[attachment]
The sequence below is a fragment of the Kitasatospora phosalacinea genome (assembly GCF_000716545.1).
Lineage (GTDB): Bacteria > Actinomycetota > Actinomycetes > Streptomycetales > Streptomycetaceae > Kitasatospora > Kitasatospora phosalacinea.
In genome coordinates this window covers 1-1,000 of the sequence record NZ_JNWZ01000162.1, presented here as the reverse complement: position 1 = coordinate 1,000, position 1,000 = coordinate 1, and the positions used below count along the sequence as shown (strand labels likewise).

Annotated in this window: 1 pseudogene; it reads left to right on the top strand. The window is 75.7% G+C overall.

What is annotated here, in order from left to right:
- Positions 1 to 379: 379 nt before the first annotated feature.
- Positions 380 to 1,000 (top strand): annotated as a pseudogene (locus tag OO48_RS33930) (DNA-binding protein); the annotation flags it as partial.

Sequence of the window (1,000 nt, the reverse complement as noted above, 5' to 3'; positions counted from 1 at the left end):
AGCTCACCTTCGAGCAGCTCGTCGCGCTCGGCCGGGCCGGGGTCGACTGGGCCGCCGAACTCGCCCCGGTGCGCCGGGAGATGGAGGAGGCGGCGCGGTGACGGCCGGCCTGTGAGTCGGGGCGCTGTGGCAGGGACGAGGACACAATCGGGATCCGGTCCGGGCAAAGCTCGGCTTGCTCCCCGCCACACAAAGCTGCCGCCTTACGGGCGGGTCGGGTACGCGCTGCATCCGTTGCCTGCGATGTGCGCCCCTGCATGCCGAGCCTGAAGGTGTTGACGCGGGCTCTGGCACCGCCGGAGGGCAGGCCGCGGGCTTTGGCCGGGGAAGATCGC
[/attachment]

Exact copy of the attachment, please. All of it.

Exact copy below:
The sequence below is a fragment of the Kitasatospora phosalacinea genome (assembly GCF_000716545.1).
Lineage (GTDB): Bacteria > Actinomycetota > Actinomycetes > Streptomycetales > Streptomycetaceae > Kitasatospora > Kitasatospora phosalacinea.
In genome coordinates this window covers 1-1,000 of the sequence record NZ_JNWZ01000162.1, presented here as the reverse complement: position 1 = coordinate 1,000, position 1,000 = coordinate 1, and the positions used below count along the sequence as shown (strand labels likewise).

Annotated in this window: 1 pseudogene; it reads left to right on the top strand. The window is 75.7% G+C overall.

What is annotated here, in order from left to right:
- Positions 1 to 379: 379 nt before the first annotated feature.
- Positions 380 to 1,000 (top strand): annotated as a pseudogene (locus tag OO48_RS33930) (DNA-binding protein); the annotation flags it as partial.

Sequence of the window (1,000 nt, the reverse complement as noted above, 5' to 3'; positions counted from 1 at the left end):
AGCTCACCTTCGAGCAGCTCGTCGCGCTCGGCCGGGCCGGGGTCGACTGGGCCGCCGAACTCGCCCCGGTGCGCCGGGAGATGGAGGAGGCGGCGCGGTGACGGCCGGCCTGTGAGTCGGGGCGCTGTGGCAGGGACGAGGACACAATCGGGATCCGGTCCGGGCAAAGCTCGGCTTGCTCCCCGCCACACAAAGCTGCCGCCTTACGGGCGGGTCGGGTACGCGCTGCATCCGTTGCCTGCGATGTGCGCCCCTGCATGCCGAGCCTGAAGGTGTTGACGCGGGCTCTGGCACCGCCGGAGGGCAGGCCGCGGGCTTTGGCCGGGGAAGATCGC